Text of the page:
In Europe, a Slide Toward Irrelevance

Pedestrians in Dublin pass graffiti about the Lisbon Treaty that Irish voters rejected Thursday.
Pedestrians in Dublin pass graffiti about the Lisbon Treaty that Irish voters rejected Thursday. (By Crispin Rodwell -- Bloomberg News)
By Robert Kagan
Sunday, June 15, 2008

BRUSSELS -- A mere two years ago, the British author and thinker Mark Leonard published a book titled "Why Europe Will Run the 21st Century." Today, one wonders to what degree Europe will even participate in the 21st century. It's not just the deadly blow struck by Ireland's rejection Thursday of the Lisbon Treaty reorganizing the European Union. I've spent six of the past eight years in the capital of the European Union, and I've noticed over this period a steady loss of self-confidence in Europe, a turning inward and a growing pessimism about the future.

For all the focus on the ills of the American economy, few Europeans feel they are about to inherit the world. Germany's economy is riding high these days, but it is exceptional, and even Germans fear it may be temporary. The pleasure Europeans take in the weak dollar and the high euro is a welcome distraction from deeply rooted fears that the Asian giants are overtaking and out-competing Europe in the international economy. Europe's big neighbor also causes angst. Every day some European official pleads for a common energy policy to confront predatory Russian monopolists, but every day the Russians cut a new deal favoring one European interest at the expense of another.

Europeans worry about immigration and cultural identity much more than they did when I arrived here. Most elections in Europe these days have immigration and assimilation issues as a subtext, and most people I talk to doubt Europe will be able to integrate the new immigrants. Even secularists worry that what they call "Christian" Europe is being undermined by the endless flow of Muslims and Muslim culture -- hence the outcry early this year at the archbishop of Canterbury's modest suggestion that sharia law be accommodated in Britain.

More surprising, perhaps, is the continuing challenge to European unity. The European Union remains a miraculous organization, and no one should ever bet against its continued progress. But the big European powers jealously guard their prerogatives in matters of foreign policy, especially and understandably when it comes to putting troops in harm's way.

To compound matters, the consensus here is that Europe is bereft of strong leadership. Gordon Brown is seen as weak. Angela Merkel is locked in her grand coalition. Many Americans and Italians like Silvio Berlusconi, but most Europeans outside of Italy do not. When as a typical American I point to the refreshing new leadership of Nicolas Sarkozy, outside of France I get mostly silence or scowls. In Britain and Germany, Sarkozy is viewed as all flash and in it for France, not for Europe. Self-interest is seen everywhere to be trumping the common interest.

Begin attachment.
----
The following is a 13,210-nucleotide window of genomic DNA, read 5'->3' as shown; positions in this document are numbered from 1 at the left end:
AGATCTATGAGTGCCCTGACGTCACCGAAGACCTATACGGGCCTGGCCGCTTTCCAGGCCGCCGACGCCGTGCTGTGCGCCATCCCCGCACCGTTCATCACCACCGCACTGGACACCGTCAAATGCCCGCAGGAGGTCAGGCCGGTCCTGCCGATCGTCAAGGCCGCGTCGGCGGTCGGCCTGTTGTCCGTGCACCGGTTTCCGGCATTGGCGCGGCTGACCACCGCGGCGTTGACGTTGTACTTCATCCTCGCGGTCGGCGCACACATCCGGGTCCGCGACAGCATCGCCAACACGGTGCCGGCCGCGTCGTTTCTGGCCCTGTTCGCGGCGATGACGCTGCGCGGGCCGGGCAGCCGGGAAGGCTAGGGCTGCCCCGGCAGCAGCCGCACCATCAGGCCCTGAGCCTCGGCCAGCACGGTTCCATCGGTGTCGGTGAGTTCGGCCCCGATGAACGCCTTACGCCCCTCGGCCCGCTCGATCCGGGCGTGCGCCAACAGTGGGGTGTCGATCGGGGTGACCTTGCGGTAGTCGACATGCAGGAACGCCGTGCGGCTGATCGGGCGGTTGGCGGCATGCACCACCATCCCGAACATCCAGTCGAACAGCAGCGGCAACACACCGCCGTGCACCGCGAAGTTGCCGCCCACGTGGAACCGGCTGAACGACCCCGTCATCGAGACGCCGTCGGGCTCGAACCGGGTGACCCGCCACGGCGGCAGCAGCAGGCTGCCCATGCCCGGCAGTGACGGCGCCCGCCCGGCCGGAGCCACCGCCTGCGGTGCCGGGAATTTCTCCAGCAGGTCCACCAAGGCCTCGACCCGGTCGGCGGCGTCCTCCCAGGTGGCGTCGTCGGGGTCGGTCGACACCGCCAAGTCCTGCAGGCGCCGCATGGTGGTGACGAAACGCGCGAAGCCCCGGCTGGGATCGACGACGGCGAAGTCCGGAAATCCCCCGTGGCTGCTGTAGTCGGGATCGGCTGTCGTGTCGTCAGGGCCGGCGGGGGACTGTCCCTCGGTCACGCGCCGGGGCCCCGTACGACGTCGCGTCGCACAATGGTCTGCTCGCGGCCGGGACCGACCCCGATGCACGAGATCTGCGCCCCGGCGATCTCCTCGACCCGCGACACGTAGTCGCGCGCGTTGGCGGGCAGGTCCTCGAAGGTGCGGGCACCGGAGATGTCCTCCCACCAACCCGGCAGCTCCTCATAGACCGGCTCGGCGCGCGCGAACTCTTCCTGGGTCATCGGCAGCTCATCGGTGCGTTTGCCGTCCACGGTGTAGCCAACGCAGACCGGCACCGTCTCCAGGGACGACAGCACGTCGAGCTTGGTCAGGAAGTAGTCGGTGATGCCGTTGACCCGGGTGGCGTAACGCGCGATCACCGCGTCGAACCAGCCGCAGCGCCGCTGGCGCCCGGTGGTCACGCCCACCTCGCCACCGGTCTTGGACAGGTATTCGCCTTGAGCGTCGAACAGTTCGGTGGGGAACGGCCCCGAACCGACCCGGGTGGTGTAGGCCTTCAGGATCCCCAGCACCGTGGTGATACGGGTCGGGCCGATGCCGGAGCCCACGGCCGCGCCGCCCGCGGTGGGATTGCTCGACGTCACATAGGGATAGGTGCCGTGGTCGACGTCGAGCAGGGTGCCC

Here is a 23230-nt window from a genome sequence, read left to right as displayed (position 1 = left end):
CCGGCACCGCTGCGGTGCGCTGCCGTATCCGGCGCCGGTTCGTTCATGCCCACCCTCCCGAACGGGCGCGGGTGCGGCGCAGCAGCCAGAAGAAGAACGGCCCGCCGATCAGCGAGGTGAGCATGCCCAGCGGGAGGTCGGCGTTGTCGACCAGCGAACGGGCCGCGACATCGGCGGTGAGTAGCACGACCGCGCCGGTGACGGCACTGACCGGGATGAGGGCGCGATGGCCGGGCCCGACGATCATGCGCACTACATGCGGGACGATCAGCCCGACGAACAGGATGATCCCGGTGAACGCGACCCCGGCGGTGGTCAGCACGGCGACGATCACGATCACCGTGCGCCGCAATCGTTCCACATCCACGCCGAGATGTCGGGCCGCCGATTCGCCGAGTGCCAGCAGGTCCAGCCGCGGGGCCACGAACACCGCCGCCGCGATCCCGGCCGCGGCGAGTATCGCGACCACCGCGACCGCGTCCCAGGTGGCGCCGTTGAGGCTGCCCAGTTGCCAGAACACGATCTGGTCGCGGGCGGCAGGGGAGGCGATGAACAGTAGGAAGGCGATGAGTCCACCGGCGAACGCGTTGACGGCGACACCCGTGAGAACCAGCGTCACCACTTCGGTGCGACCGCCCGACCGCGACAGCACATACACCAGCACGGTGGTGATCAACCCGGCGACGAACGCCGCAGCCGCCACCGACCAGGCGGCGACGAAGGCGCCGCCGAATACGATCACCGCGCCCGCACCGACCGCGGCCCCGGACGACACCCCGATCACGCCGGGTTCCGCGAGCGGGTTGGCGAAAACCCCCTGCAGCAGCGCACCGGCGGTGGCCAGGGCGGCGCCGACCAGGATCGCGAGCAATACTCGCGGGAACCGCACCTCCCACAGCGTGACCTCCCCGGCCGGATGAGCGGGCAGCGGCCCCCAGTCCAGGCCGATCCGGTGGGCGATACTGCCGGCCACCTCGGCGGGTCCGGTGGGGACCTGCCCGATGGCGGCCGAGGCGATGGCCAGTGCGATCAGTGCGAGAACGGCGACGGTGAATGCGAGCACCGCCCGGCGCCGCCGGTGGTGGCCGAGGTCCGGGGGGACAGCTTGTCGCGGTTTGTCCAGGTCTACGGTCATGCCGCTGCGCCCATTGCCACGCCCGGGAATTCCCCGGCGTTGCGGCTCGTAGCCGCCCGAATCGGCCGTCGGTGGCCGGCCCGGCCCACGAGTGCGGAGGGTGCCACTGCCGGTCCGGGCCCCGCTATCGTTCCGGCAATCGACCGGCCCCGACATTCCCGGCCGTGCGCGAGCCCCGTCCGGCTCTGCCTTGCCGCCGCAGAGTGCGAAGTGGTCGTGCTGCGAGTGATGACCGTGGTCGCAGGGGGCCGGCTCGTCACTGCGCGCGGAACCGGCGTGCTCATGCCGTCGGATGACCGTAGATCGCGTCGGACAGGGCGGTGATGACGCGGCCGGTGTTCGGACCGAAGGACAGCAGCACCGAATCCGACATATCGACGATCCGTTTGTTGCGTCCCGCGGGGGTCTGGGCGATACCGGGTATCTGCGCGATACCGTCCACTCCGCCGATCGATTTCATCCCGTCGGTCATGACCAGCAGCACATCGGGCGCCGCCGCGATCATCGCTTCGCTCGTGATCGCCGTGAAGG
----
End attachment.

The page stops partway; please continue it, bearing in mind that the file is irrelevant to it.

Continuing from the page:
The Lisbon Treaty was supposed to solve some of these problems. It would have created two potential leaders to represent Europe on the world stage: a president and a foreign minister. Names being bandied about for the two jobs, from Tony Blair to Sweden's Carl Bildt, made it possible to imagine Europe taking a stronger role in the world, even amid all the doubts. To Euro-enthusiasts across the continent, the new constitution was the answer to Europe's malaise and the next step toward global leadership. But what now, since the treaty is dead?

All of this is bad news for the United States. In a world of rising great powers, of which two happen to be autocracies, the United States needs its fellow democracies to be as strong as possible. A unified, independent, capable Europe is in American interests, even if we may disagree at times. I would much rather see Europe run the 21st century than Vladimir Putin's Russia or Hu Jintao's China.

The danger of this latest blow to European confidence is that our allies, including Britain, could gradually sink into global irrelevance. Already there are voices in London welcoming it. The Financial Times's Gideon Rachman believes that the majority of Europeans, if not their leaders, prefer irrelevance and are right to do so. It's better than having to be like the United States, with responsibilities all over the globe. After all, "being a superpower can be a burdensome and bloody business," he writes. Europe's weakness is a kind of "nirvana."

Rachman is certainly right that many Europeans prefer it this way. Europe has started to settle into a role akin to the chorus of a Greek tragedy, endlessly commenting and pronouncing judgment on the actions of the protagonists -- "O Oedipus, by reckless pride undone!" -- but with little or no effect on the outcome of the drama. And perhaps Europe -- the Europe lacking in leadership, the Europe now lacking a new treaty -- is the way it is because that's what the people really do want. If so, the 21st century, decidedly not run by Europe, will be a very tricky time for the United States.

Robert Kagan is transatlantic fellow at the German Marshall Fund and senior associate at the Carnegie Endowment. He writes a monthly column for The Post and is most recently the author of "The Return of History and the End of Dreams."

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